Now that you’ve mapped the journey, create a problem statement that gives your path a destination. To do so, take a look at the user needs your team has identified and chose one that feels the most universal. Start the problem statement with “How might we…” and fill in the specific user problem at hand.
This section should leave your team with a clear problem statement directly from the users. It should be the idea you work from going forward — all ideas point to solving this specific problem.
Ideate: Collect every possibility, from everyone
Now that you have the problem statement, it’s time to diverge again. Instead of jumping to the first solution you think of, the next step is to imagine as many possible solutions as you can. Hopefully in the sea of ideas there will be a solution that caters to the needs of the users.
This is where it’s particularly important to make sure you have people from different disciplines and backgrounds participating. A carpenter is going to try to solve a problem with wood, but a bricklayer may be the key to a truly innovative solution. Just like you would talk to all the types of possible users in the first divergent stage, you want to collect solutions from all types of people in the second divergent stage.
You should walk away from this stage with several ideas you’re excited about (and plenty more that may be exciting, if not good). If it feels a little overwhelming, and like you can’t possibly choose, that’s a good thing.
Define: Get an idea of what the solution will look like
The final step is to develop a strategy and build a prototype of the solution. This is when we converge again, sorting through our many solutions for the one that best meets the needs outlined in the problem statement.
Again, we break out into small groups to create multiple visions via storyboards for how the product will work within people’s lives. These storyboards will help see us through to building a prototype. With the prototype, we’re able to turn back to users and test again, making sure that the thing we built is in fact working in the right way.
You should end this phase with a vote on which product and path sketched will be what you test with your user group. Keep all of your storyboards though. If you users feel your solution is off the mark, you can go back to this step and try a new path toward design.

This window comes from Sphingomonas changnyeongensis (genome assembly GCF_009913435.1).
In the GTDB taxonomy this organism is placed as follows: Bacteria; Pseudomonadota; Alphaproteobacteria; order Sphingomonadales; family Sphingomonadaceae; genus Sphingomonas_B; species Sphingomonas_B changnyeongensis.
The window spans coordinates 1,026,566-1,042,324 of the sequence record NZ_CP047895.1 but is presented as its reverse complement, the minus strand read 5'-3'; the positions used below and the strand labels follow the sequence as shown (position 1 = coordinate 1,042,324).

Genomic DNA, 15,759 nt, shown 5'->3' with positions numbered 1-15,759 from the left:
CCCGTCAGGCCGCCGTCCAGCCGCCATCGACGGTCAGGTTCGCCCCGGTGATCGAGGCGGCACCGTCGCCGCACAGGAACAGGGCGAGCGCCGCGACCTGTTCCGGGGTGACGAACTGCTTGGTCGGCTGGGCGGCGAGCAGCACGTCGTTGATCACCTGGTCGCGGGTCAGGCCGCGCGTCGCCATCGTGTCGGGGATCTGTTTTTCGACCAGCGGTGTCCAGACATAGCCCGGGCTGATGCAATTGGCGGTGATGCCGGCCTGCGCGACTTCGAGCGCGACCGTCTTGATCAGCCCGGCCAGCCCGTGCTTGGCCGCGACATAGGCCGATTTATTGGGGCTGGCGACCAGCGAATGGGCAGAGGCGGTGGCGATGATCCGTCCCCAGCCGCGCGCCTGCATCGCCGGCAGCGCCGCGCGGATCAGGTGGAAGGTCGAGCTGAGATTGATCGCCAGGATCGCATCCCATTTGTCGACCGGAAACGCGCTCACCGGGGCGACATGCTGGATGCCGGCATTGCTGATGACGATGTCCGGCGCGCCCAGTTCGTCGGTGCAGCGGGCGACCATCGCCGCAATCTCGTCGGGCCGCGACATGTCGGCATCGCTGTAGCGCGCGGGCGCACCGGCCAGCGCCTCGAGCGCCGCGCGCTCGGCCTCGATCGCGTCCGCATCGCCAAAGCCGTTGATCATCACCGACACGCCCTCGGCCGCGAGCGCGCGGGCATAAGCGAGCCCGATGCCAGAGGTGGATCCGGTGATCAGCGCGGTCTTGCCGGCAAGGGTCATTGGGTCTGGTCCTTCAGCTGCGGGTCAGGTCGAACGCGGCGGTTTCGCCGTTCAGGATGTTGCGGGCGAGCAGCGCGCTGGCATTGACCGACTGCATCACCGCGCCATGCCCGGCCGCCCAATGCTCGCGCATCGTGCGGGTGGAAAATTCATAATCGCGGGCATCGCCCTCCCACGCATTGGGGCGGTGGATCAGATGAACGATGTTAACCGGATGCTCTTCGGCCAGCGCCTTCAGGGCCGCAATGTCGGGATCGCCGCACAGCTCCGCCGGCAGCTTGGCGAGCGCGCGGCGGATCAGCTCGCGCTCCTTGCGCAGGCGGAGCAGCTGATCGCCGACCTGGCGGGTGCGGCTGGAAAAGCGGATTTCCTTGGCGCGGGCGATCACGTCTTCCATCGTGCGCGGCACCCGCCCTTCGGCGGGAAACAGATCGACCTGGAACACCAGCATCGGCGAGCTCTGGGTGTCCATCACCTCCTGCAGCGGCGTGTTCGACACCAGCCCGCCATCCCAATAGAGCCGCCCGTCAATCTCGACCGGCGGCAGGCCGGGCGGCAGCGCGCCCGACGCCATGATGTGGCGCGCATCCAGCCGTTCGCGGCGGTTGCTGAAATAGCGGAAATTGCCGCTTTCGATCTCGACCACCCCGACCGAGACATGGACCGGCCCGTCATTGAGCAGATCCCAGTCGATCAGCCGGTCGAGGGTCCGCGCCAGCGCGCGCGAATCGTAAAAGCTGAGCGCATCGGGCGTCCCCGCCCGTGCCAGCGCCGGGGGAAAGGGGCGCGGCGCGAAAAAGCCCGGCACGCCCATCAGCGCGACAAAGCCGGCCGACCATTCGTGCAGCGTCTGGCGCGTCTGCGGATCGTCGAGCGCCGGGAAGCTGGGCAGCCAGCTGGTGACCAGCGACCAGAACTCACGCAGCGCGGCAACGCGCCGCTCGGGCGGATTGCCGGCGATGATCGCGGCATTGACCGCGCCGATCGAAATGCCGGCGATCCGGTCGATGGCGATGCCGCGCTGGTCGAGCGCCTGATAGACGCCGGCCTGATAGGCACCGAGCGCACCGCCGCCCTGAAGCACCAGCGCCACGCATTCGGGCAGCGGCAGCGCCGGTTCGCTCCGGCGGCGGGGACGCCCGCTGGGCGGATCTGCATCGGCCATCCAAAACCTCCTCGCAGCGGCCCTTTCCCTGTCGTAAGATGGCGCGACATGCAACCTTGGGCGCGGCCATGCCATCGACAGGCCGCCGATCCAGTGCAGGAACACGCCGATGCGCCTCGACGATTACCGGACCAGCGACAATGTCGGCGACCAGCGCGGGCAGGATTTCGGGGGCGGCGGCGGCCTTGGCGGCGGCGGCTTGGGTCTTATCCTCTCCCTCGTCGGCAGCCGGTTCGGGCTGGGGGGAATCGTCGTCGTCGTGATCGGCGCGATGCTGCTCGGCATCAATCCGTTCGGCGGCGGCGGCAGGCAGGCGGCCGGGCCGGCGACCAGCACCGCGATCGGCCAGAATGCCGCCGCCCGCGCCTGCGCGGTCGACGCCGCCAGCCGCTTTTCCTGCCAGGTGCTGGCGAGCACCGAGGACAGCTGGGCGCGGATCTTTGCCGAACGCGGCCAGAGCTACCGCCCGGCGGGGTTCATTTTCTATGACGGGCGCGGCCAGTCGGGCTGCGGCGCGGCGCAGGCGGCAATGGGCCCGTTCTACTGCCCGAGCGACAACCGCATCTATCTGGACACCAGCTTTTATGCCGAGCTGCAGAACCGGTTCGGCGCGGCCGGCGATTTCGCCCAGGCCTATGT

Building the thing right means making a profit
User desirability isn’t the only thing you have to test. To make a successful product, it also has to be technically feasible and viable for the business. You need to bring people into the process who can speak to all three of these elements, or you’ll end up making promises to users that you can’t keep.
Consider who can advocate for each of these sides. At Table XI, we often pair our designers with developers and business leads from our partners’ organizations early in the process. That way we know the product will work on all three fronts, as well as for the end users.
If user desirability were the only thing we needed to answer for, our next company would build free ice cream cone delivery drones. To justify building the right thing for your audience, it also has to make sense for the business and work with available technology. Without experts on how your business makes things and how your business sells the things you make, you’ll likely end up in production limbo or in the red on an unprofitable product.
Design thinking is building the right thing
If you follow the double diamond process honestly, you’ll find your way toward building the right thing. The process forces you to question your initial ideas, find the true problem users face, develop the best solution for users and for your business, then test it.
At Table XI, our motto is Tech Done Right — that means building the thing right and building the right thing. The double diamond process ensures we’re working off of a solid foundation before we start, so we’re accountable to our partners and their end users from the beginning.
Continue exploring our Double Diamond series